There’s a lot about Houston to celebrate, and when the inaugural Houston Auction kicks off this September (16-18) inside NRG Center, The World’s Greatest Collector Car Auctions will bring the Barrett-Jackson experience to the Lone Star State, Texas-style.
Title: HOUSTON: Car central in the big state of Texas
Sourced From: www.barrett-jackson.com/Media/Home/Reader/houston-car-culture-2021-houston-auction/
Published Date: Thu, 19 Aug 2021 21:45:16 +0000
Here comes trouble: A Triumph TR6 with a Matchless frame
Kids are impressionable, especially when motorcycles are involved. That magical combination of sound, smell and danger has a way of imprinting itself on young minds. But Kyle Harvey didn’t just dream of bikes as a child—he practically grew up with them.
Kyle’s trade is tool and die making, but his passion is building bikes. His father, Garth Harvey, got Kyle and his brother into bikes at a young age; as soon as they could start their old man’s vintage motorcycles, they were riding them. Living in Edenvale in South Africa’s Gauteng province, the boys also had direct access to the local Classic Motorcycle Club.
The folks at the CMC made quite an impression on young Kyle—and taught him everything he knows about vintage bikes. After helping numerous friends work on their bikes, he went on to open his own shop, named simply ‘The Workshop.’ Kyle has been building and restoring classic motorcycles for over a decade now.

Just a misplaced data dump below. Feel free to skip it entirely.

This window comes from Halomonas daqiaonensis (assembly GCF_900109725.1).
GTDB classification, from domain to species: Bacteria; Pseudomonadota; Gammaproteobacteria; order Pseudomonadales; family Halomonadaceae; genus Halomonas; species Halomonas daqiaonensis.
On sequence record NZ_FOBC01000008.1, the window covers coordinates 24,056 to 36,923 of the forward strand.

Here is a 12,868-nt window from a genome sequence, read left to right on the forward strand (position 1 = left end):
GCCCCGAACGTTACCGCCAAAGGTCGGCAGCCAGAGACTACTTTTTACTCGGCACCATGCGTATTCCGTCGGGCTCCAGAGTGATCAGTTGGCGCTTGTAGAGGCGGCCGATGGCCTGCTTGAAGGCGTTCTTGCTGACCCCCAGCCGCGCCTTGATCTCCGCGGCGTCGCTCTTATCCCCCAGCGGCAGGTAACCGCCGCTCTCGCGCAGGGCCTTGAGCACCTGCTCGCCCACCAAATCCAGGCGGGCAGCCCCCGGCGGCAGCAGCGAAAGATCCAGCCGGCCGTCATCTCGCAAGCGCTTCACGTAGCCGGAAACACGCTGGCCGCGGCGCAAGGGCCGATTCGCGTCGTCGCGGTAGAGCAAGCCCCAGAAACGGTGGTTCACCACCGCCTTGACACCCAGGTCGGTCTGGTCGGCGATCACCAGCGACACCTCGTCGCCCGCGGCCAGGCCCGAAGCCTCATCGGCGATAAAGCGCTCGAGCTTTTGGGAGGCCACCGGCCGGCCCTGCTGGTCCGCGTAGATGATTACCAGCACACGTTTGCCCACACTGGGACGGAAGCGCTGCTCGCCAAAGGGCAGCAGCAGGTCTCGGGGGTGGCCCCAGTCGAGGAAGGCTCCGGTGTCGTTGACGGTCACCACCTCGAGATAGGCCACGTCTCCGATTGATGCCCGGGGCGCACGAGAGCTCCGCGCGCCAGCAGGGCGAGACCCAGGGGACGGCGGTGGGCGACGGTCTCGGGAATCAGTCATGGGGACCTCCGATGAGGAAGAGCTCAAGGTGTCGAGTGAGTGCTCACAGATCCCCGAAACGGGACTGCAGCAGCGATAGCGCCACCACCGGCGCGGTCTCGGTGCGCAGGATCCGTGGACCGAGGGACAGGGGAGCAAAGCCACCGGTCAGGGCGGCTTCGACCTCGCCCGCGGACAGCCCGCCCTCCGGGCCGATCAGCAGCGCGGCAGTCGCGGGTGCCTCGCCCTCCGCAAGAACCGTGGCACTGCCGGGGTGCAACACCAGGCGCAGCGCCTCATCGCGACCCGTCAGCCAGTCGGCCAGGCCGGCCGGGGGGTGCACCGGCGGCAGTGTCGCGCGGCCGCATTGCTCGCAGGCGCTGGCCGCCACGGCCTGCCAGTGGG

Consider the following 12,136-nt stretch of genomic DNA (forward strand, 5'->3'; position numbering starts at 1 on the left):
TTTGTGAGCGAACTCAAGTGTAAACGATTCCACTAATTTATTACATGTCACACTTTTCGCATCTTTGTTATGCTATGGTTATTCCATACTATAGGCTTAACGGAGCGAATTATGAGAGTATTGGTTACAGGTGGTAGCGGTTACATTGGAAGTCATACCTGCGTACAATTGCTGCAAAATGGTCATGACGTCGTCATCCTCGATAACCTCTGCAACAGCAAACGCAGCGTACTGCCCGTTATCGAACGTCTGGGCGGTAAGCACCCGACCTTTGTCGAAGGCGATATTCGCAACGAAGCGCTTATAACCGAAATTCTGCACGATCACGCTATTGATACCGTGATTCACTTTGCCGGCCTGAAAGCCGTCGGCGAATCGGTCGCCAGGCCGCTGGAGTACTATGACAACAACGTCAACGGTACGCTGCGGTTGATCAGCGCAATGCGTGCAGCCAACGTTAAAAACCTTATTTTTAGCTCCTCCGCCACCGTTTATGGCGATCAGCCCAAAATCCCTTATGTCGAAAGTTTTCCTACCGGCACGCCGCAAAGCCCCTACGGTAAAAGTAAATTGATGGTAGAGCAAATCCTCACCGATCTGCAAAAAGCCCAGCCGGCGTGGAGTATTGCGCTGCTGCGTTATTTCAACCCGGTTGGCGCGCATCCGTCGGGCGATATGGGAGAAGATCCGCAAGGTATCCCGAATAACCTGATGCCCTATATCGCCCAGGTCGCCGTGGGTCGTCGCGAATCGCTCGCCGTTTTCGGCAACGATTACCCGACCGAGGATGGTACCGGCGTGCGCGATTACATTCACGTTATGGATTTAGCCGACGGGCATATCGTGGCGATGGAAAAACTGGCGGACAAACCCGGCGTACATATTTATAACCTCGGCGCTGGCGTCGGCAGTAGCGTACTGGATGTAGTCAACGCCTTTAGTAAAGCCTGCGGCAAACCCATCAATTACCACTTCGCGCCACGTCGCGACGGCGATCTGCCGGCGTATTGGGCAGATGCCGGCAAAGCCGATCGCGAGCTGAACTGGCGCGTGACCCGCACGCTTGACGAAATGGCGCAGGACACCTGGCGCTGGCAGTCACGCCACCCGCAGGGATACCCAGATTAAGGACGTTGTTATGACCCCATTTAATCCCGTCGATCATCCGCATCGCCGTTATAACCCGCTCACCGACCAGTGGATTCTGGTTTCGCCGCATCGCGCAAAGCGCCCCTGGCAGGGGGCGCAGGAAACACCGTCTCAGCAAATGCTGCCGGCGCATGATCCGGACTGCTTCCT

This cheeky bobber is his latest build, and it’s immensely fascinating. The engine’s from a Triumph TR6 Trophy, the frame is from a Matchless, and the quirky handmade details on it are endless.
By: Ben Pilatti
Title: Here comes trouble: A Triumph TR6 with a Matchless frame
Sourced From: www.bikeexif.com/custom-triumph-tr6-matchless-frame
Published Date: Wed, 21 Dec 2022 17:01:12 +0000
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The Swan Song of the V12
The V12 engine holds a special place in the heart of many automotive and motorsports fans. For some, it’s the sound of Formula 1 through the years, especially during the 1990s. For others, it’s engines like the 6.1 L BMW S70/2 from the McLaren F1 or the 3.9L Lamborghini V12 that powered all their cars from the Miura through to the Diablo. No matter where it lies in your heart, it is the “proper” configuration for many: 6 cylinders per bank, put into a V, and firing in an odd sequence to give it that special roar under power.
Yet, as concerns over fuel efficiency, qualms about environmental impact, and high-powered turbocharged V8 or V6 engines are the norm now, the V12 is slowly, but surely, being put to rest. In fact, the only place that V12s are still hanging on by the last threads of their engine mounting bolts are in supercars, hypercars, and a few ultra-luxury cars. Even then, many exotic brands have announced that their next cars will either be V10s or turbo V8s and V6s.
Since it appears that the swan song of the V12 is reaching a crescendo, we thought it only appropriate to celebrate the few remaining cars out there that carry them. It may be the last time we see some of these brands, many of which are known for their V12s.